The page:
What Happens When Your Brain Can’t Properly Complete Synaptic Pruning?
If your brain can’t properly undergo the synaptic pruning process, it could potentially be related to an impaired cognitive function or mental health concerns. For instance, if there is insufficient pruning, the brain could remain hyperconnected. In a mature individual’s brain, synapse loss can lead to neurodegenerative health concerns.9
Can Damaged Neurons Repair Themselves?
Now, remember, the human brain consists of billions of neurons. And it’s not uncommon for a neuron to live for 100-plus years. But not every neuron can get put to use by your brain. And those that don’t, unfortunately, become useless and die.
The process of neuron cell death is called apoptosis. Neurogenesis is the growth and development of new brain cells. And it turns out, with the help of other brain cells, neurons can also repair, redesign, and replenish themselves. Neurogenesis is extremely important when it comes to —
- How you learn new things
- What you remember
- Brain repair10
Principles Of Neuroplasticity — From Childhood To Adulthood
As is true with most physiological processes, the most critical time to learn new behaviors is early childhood. Of course, neuroplasticity occurs throughout your life, but children have the greatest ability to learn new information — and retain it.
The human brain is at its most flexible — or “plastic” — in early childhood. In fact, when you’re born every neuron in your cerebral cortex has about 2,500 synapses.11 Thus, kids can fully experience and adapt to a range of environments and circumstances. However, should chronic stress (such as poverty, neglect, or repeated abuse) occur in childhood, it can be quite harmful to the developing brain.12
The older people get, the more the brain becomes specialized to assume more complex and focused functions. It’s harder then, later in life, for the brain to reorganize and change to meet new challenges. So, early plasticity means it’s easier for a baby’s developing brain to grow and shape itself. It becomes tougher to rewire parts of the adult’s brain.13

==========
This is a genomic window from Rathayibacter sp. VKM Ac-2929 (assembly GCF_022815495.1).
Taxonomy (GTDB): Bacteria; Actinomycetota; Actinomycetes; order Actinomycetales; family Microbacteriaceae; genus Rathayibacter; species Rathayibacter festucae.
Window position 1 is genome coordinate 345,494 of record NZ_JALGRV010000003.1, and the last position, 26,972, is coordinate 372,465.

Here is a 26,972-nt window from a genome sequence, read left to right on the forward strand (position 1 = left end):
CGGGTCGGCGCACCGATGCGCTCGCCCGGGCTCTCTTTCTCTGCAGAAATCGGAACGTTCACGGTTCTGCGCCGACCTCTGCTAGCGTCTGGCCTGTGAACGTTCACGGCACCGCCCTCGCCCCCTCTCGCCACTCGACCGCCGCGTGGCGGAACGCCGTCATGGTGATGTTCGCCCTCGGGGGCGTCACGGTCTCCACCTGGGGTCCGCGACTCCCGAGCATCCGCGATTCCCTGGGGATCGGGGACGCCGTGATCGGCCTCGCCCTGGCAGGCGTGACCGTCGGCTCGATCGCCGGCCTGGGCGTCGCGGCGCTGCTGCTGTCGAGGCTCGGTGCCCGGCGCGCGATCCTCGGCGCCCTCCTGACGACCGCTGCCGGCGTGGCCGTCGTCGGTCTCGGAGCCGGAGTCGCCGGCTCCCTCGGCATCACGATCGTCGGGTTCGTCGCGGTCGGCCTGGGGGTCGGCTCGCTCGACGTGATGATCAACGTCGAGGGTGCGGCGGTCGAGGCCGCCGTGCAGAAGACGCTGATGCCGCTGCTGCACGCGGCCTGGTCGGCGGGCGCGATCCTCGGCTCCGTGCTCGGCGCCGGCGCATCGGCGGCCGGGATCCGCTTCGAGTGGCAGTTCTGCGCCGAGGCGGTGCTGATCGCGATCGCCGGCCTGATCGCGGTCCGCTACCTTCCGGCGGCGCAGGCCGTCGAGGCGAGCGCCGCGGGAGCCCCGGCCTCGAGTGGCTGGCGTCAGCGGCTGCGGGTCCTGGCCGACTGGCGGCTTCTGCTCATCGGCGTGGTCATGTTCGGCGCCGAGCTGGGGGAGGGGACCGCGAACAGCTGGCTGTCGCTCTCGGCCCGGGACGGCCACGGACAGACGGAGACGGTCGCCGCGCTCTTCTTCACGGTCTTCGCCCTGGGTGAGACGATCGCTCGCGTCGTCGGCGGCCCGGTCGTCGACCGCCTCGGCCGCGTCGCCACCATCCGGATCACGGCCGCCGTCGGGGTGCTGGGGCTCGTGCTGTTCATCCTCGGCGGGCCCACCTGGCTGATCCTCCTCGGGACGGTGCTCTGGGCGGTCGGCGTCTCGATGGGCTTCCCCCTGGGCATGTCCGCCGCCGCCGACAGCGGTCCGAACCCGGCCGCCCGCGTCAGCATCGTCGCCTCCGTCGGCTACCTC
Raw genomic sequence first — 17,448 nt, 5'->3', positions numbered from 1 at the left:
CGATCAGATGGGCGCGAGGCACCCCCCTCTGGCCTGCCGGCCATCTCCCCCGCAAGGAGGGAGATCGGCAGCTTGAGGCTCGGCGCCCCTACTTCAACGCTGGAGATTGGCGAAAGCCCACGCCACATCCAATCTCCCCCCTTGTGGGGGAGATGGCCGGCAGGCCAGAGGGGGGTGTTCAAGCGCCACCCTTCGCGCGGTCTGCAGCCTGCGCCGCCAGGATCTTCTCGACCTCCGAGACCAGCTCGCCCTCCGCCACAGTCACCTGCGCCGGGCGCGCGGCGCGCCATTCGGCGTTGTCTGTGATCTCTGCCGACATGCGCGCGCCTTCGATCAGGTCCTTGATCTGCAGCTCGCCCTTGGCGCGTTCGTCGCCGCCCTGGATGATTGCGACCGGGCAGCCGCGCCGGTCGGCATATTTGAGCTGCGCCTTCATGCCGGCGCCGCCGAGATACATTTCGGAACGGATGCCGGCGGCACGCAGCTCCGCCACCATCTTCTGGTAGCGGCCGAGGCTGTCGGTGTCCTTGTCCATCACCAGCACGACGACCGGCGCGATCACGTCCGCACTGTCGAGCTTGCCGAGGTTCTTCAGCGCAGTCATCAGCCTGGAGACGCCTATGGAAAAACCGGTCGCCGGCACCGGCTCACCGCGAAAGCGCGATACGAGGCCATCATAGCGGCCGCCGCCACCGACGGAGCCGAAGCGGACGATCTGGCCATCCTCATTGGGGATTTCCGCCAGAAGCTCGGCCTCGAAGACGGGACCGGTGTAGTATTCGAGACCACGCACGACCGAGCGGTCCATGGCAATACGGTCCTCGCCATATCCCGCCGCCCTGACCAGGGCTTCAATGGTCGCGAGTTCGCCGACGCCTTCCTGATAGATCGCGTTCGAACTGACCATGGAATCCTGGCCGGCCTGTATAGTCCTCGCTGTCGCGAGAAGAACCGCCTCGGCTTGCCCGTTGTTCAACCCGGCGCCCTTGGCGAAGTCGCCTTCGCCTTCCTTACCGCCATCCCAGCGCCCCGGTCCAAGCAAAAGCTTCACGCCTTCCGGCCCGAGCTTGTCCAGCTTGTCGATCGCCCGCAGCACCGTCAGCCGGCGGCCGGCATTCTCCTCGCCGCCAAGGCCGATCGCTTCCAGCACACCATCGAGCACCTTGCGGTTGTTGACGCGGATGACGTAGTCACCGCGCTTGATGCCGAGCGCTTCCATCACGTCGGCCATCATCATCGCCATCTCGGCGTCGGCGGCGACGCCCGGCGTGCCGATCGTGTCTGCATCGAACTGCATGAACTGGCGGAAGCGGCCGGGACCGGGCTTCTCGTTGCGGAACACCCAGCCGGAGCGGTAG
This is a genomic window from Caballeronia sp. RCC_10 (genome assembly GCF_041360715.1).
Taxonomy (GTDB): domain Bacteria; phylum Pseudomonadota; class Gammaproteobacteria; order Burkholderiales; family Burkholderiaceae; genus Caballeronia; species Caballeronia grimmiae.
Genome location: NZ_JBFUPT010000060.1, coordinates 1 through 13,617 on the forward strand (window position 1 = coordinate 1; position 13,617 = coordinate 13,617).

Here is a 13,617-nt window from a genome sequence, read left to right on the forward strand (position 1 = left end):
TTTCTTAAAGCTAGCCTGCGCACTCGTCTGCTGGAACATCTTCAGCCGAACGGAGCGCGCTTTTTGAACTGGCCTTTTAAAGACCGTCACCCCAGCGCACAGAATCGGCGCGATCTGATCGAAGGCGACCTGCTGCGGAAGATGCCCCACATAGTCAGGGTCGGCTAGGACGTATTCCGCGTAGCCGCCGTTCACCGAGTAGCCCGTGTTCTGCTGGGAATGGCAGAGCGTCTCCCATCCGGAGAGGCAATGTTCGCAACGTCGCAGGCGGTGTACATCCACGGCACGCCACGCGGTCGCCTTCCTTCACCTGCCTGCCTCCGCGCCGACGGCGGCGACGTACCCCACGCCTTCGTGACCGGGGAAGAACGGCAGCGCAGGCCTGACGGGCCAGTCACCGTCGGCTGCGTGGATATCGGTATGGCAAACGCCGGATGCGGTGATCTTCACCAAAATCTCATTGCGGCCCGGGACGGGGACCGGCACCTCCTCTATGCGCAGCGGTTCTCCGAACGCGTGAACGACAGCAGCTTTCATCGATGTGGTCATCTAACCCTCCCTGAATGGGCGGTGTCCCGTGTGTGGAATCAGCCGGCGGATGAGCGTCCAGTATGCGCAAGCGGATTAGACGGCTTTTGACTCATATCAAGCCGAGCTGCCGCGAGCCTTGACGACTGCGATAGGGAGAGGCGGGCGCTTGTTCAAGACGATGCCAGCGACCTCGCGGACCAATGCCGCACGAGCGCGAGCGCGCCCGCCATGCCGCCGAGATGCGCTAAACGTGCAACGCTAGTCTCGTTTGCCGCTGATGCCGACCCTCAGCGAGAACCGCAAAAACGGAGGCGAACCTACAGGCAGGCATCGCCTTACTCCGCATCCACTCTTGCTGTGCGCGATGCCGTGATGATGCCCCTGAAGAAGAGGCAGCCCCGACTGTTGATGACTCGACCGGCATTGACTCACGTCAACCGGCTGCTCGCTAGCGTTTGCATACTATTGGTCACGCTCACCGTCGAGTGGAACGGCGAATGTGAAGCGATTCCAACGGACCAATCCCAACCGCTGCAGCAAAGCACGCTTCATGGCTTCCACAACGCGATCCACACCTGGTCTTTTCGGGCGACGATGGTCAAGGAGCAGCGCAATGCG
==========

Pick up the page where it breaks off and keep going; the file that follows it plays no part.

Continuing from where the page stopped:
There’s good news, though: The adult brain was originally considered to be inert. Neuroscience believed neuroplasticity was limited to cortical development, and that the brain became “stagnant” after that. However, some studies report that children under the age of 4 actually have a worse cognitive outcome than older patients who suffer a traumatic brain injury.14 So you can see, it’s somewhat possible that the adult brain could potentially rebound from traumatic brain injury better than a young child’s brain.
Brain Neuroplasticity In The Long Run
One of the most significant tenets of the principles of neuroplasticity is that if specific neurons keep firing in the same ways, they will eventually create a physical connection and become associated with the repeated task or behavior.
So, if you practice playing guitar, rock-climbing, or baking, you might actually change your brain to associate the relevant parts of its structure with the experience you practice. That means that regardless of whether you’re a kid or an adult, your repeated thoughts and actions can form new neural pathways. In a way, it supports the idea that you can accomplish anything you set your mind to.
Problems With Cognitive Function? See Your Doctor Or Mental Health Professional ASAP
In the end, if you’re experiencing any sort of difficulty with remembering or focusing, or suffering anxiety, it could be time to consult your healthcare professional. There are several reasons you might feel like your cognition is compromised — but therapists and doctors can help you discover what’s really going on.